McGrath quotes many historical and academic sources to argue his case, sometimes it feels like too many, (page 71-78). (Bearing in mind that McGrath is a scholar at the top of his field, and used to much more in-depth scholarly writing, one can understand how so many references got into a book tailored for popular reading).
McGrath often reiterates throughout the book that while ‘conversion is ultimately the task of evangelism. Apologetics is about preparing the way for such a conversion by showing that it makes sense to believe in God.’ (p. 78).
In pursuing the issue of the reasonableness of Christianity McGrath points out that in the late 19th century scientist tended to think that the universe had always existed.
In the 20th century it became increasing clear that the universe actually came into being at what is now called the big band (p.64). This shifted the ground in favour of a designer.
McGrath provides, what he calls, clues to the existence of God that could be used by an apologist in discussion with an atheist. These are
1. The origin of the universe
2. Fine tuning – a universe designed for life
3. The structure of the physical world – the fact that the world is rationally understandable points to a rational designer with a mind. Someone in whose image we are created, hence we can comprehend his work. The ‘reason within’ – the rational mind, and the reason without – the logical structure in the universe, point to the mind of a creator – God (p. 102).
4. Morality – a longing for justice. As human beings created in the image of God we reflect, however dimly due to the fall, the nature of God.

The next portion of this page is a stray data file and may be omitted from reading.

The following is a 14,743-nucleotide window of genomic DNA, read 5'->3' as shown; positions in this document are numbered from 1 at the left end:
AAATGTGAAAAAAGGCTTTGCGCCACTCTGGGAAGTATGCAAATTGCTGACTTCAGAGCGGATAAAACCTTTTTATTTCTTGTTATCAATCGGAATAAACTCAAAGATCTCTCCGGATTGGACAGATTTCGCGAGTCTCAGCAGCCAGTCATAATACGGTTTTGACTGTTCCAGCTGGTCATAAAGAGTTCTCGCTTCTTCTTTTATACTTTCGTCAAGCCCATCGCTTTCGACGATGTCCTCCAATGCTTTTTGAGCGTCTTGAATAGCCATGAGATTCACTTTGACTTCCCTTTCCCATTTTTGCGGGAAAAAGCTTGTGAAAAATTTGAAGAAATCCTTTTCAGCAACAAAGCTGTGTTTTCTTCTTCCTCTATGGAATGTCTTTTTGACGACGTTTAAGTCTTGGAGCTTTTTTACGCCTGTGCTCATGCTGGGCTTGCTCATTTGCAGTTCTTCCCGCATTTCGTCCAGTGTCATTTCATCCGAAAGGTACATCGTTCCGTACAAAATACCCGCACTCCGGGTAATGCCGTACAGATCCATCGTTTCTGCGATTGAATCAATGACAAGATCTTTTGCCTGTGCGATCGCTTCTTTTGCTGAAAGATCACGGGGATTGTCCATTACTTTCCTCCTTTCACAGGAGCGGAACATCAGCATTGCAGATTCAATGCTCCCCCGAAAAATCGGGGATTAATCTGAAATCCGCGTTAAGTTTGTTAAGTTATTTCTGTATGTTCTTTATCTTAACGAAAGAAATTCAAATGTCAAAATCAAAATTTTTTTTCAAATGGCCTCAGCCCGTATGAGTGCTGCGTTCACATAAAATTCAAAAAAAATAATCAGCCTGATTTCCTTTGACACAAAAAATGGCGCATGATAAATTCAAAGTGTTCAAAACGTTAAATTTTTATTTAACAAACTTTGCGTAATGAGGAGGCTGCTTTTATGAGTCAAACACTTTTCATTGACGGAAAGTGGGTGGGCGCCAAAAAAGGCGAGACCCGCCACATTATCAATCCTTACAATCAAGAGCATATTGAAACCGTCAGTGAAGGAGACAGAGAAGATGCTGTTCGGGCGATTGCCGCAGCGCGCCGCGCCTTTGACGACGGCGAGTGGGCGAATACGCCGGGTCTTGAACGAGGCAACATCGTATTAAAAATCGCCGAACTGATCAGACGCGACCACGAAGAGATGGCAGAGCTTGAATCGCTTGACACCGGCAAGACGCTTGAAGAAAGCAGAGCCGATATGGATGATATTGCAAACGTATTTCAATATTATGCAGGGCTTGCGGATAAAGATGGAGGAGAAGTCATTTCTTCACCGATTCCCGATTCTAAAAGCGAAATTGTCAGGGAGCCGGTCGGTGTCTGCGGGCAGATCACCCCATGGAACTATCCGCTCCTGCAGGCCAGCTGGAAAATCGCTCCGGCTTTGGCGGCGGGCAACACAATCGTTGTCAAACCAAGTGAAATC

5. Desire – a homing instinct for God. Here he quotes Augustine ‘You have made us for yourself, and our hearts are restless until they find rest in you (Augustine confessions l.i.1) (p.109).
6. Beauty – the splendour of the natural world. (My note – it is incredible that random chance and nature can be credited by some to have produced something as elegant as this world).
7. Rationality – God as a person.
8. Eternity – the intuition of Hope
Throughout the book Mcgrath lays emphasis on how apologetics differs from evangelism. Apologetics begins the conversation, evangelism brings it to its conclusion (p.123).
Apologetics is about building bridges, allowing people to cross from the world they already know to the one they need to discover.
He offers some helpful tips to doing apologetics
1. Be gracious when discussing with none Christians.
2. Discover what is the real question.
3. Don’t give pre-packaged answers to honest questions.
4. Learn from other apologists – such as William Lane Craig, Peter Kreeft, Ravi Zacharias and in true to form as a humble Irish man he neglects to mention himself – Alister McGrath. You can find excellent debates involving all these four fine apologists on youtube.
Considering why does God allows suffering, a common and pertinent question often posed by people, McGrath advises to identify whether the person is looking for an answer to deal with the emotions of it – how do I cope, or to get an understanding of it intellectually – why does it happen.
The emotional prompted question means the person may have experienced suffering personally and needs comfort and assurance rather than a deep intellectual and abstract answer. The ‘why does it happen question’ however would benefit from an intellectual answer (talk about fallen mankind and sin in the world).
I hope this brief summary has given you a taste of what you are likely to get from this book. Well worth reading.